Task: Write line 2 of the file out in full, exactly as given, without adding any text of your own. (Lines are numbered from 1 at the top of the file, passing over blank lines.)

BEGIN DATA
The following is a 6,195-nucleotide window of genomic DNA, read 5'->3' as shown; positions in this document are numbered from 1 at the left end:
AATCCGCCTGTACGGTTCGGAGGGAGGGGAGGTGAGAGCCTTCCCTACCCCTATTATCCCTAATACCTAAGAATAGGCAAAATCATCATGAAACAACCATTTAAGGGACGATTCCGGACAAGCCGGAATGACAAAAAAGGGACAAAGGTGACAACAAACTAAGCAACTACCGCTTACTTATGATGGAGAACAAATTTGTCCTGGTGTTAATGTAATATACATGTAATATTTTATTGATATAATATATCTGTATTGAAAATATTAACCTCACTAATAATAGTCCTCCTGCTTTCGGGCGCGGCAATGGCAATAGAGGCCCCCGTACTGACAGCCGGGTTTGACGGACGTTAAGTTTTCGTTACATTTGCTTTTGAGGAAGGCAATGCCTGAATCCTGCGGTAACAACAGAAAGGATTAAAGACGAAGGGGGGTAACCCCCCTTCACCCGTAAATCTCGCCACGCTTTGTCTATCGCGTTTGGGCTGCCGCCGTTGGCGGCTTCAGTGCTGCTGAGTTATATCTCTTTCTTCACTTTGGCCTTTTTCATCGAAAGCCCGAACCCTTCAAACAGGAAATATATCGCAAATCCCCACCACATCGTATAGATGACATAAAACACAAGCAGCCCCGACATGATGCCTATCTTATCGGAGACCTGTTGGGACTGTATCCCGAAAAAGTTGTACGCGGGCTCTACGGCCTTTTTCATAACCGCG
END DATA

AATCCGCCTGTACGGTTCGGAGGGAGGGGAGGTGAGAGCCTTCCCTACCCCTATTATCCCTAATACCTAAGAATAGGCAAAATCATCATGAAACAACCATTTAAGGGACGATTCCGGACAAGCCGGAATGACAAAAAAGGGACAAAGGTGACAACAAACTAAGCAACTACCGCTTACTTATGATGGAGAACAAATTTGTCCTGGTGTTAATGTAATATACATGTAATATTTTATTGATATAATATATCTGTATTGAAAATATTAACCTCACTAATAATAGTCCTCCTGCTTTCGGGCGCGGCAATGGCAATAGAGGCCCCCGTACTGACAGCCGGGTTTGACGGACGTTAAGTTTTCGTTACATTTGCTTTTGAGGAAGGCAATGCCTGAATCCTGCGGTAACAACAGAAAGGATTAAAGACGAAGGGGGGTAACCCCCCTTCACCCGTAAATCTCGCCACGCTTTGTCTATCGCGTTTGGGCTGCCGCCGTTGGCGGCTTCAGTGCTGCTGAGTTATATCTCTTTCTTCACTTTGGCCTTTTTCATCGAAAGCCCGAACCCTTCAAACAGGAAATATATCGCAAATCCCCACCACATCGTATAGATGACATAAAACACAAGCAGCCCCGACATGATGCCTATCTTATCGGAGACCTGTTGGGACTGTATCCCGAAAAAGTTGTACGCGGGCTCTACGGCCTTTTTCATAACCGCG